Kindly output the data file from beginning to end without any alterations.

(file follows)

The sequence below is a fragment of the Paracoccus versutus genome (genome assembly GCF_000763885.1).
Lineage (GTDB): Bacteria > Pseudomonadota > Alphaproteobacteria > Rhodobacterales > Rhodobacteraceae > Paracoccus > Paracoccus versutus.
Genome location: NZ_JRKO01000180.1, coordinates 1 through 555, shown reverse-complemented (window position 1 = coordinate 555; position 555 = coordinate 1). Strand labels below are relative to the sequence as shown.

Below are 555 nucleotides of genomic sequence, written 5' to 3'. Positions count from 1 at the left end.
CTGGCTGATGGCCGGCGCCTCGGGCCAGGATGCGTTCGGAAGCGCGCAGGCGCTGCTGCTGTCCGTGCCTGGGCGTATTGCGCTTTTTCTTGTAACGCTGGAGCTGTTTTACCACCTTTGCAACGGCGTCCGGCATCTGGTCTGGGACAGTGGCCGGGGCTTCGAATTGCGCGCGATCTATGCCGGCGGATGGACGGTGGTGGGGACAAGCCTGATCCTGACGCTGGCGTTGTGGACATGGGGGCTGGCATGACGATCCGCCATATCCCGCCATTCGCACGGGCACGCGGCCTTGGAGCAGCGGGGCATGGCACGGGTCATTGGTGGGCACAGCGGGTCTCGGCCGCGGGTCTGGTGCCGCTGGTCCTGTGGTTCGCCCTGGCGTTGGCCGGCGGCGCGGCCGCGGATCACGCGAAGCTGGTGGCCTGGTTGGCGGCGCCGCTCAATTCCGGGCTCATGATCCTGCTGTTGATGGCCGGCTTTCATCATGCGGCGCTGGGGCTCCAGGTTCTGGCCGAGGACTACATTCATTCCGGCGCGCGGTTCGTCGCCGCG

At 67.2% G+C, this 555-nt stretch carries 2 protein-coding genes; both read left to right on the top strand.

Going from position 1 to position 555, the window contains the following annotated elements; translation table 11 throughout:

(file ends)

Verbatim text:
The sequence below is a fragment of the Paracoccus versutus genome (genome assembly GCF_000763885.1).
Lineage (GTDB): Bacteria > Pseudomonadota > Alphaproteobacteria > Rhodobacterales > Rhodobacteraceae > Paracoccus > Paracoccus versutus.
Genome location: NZ_JRKO01000180.1, coordinates 1 through 555, shown reverse-complemented (window position 1 = coordinate 555; position 555 = coordinate 1). Strand labels below are relative to the sequence as shown.

Below are 555 nucleotides of genomic sequence, written 5' to 3'. Positions count from 1 at the left end.
CTGGCTGATGGCCGGCGCCTCGGGCCAGGATGCGTTCGGAAGCGCGCAGGCGCTGCTGCTGTCCGTGCCTGGGCGTATTGCGCTTTTTCTTGTAACGCTGGAGCTGTTTTACCACCTTTGCAACGGCGTCCGGCATCTGGTCTGGGACAGTGGCCGGGGCTTCGAATTGCGCGCGATCTATGCCGGCGGATGGACGGTGGTGGGGACAAGCCTGATCCTGACGCTGGCGTTGTGGACATGGGGGCTGGCATGACGATCCGCCATATCCCGCCATTCGCACGGGCACGCGGCCTTGGAGCAGCGGGGCATGGCACGGGTCATTGGTGGGCACAGCGGGTCTCGGCCGCGGGTCTGGTGCCGCTGGTCCTGTGGTTCGCCCTGGCGTTGGCCGGCGGCGCGGCCGCGGATCACGCGAAGCTGGTGGCCTGGTTGGCGGCGCCGCTCAATTCCGGGCTCATGATCCTGCTGTTGATGGCCGGCTTTCATCATGCGGCGCTGGGGCTCCAGGTTCTGGCCGAGGACTACATTCATTCCGGCGCGCGGTTCGTCGCCGCG

At 67.2% G+C, this 555-nt stretch carries 2 protein-coding genes; both read left to right on the top strand.

Going from position 1 to position 555, the window contains the following annotated elements; translation table 11 throughout: